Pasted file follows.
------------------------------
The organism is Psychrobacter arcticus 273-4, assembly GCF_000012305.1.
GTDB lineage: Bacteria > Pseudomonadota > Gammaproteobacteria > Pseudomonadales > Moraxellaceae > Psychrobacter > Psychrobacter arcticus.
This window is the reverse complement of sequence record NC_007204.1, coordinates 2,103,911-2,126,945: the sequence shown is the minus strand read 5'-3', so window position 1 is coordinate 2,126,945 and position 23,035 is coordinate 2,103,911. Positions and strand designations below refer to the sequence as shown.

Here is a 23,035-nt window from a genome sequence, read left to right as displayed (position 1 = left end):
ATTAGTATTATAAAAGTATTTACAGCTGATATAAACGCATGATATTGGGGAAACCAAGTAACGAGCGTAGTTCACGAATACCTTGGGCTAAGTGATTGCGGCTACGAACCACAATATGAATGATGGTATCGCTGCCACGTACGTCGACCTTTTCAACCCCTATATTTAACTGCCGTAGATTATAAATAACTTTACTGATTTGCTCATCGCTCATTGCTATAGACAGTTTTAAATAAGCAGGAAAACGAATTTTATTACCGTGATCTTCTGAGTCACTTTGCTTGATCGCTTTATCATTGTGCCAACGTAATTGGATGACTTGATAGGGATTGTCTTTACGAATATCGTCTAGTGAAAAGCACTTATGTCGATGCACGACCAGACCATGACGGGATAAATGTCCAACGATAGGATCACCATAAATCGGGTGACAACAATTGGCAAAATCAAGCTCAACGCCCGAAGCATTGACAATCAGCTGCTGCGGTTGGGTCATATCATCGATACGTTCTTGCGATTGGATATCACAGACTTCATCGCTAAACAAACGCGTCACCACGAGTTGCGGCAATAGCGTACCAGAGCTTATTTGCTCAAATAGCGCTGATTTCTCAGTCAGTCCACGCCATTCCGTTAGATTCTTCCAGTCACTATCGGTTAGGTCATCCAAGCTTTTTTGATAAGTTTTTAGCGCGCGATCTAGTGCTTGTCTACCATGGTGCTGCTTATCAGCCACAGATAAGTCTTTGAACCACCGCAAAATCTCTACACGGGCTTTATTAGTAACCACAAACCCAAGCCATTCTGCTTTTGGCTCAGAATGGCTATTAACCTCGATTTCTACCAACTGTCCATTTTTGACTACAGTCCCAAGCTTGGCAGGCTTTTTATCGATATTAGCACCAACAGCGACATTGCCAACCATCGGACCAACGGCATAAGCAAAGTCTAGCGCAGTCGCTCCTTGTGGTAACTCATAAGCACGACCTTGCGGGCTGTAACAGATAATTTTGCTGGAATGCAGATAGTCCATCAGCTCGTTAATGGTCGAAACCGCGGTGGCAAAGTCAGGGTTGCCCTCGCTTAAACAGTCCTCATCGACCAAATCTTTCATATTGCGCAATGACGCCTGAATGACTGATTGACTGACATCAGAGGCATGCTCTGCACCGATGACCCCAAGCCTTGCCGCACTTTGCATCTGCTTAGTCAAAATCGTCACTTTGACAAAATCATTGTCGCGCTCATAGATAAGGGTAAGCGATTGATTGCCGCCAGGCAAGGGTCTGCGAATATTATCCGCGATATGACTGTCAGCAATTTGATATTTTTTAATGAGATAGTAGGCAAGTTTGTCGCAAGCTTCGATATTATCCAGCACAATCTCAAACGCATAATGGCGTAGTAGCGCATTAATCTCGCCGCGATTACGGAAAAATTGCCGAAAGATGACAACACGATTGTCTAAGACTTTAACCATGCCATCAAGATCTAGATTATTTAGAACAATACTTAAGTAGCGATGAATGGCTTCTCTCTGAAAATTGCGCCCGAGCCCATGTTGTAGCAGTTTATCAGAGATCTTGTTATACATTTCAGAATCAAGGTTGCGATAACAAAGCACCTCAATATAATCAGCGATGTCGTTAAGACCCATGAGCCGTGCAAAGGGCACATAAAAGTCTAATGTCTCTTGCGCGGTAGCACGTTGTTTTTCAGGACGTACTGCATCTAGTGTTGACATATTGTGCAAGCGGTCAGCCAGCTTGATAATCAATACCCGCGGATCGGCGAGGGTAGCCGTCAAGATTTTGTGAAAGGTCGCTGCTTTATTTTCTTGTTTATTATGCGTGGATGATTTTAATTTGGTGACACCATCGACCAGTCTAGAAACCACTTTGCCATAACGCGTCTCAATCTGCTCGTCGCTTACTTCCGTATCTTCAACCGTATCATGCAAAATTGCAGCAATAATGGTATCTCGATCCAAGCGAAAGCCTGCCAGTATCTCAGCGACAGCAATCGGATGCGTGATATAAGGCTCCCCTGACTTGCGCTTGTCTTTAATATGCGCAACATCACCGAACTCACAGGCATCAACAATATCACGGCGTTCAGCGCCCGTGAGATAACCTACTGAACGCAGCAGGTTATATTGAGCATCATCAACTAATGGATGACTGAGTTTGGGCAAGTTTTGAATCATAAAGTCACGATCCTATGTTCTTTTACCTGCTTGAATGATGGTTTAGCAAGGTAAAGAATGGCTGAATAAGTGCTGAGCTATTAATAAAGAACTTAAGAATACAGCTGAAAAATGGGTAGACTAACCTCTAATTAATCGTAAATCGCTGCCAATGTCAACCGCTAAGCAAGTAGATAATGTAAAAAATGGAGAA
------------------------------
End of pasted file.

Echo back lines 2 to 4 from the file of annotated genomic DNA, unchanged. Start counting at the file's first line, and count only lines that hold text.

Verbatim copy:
GTDB lineage: Bacteria > Pseudomonadota > Gammaproteobacteria > Pseudomonadales > Moraxellaceae > Psychrobacter > Psychrobacter arcticus.
This window is the reverse complement of sequence record NC_007204.1, coordinates 2,103,911-2,126,945: the sequence shown is the minus strand read 5'-3', so window position 1 is coordinate 2,126,945 and position 23,035 is coordinate 2,103,911. Positions and strand designations below refer to the sequence as shown.

Here is a 23,035-nt window from a genome sequence, read left to right as displayed (position 1 = left end):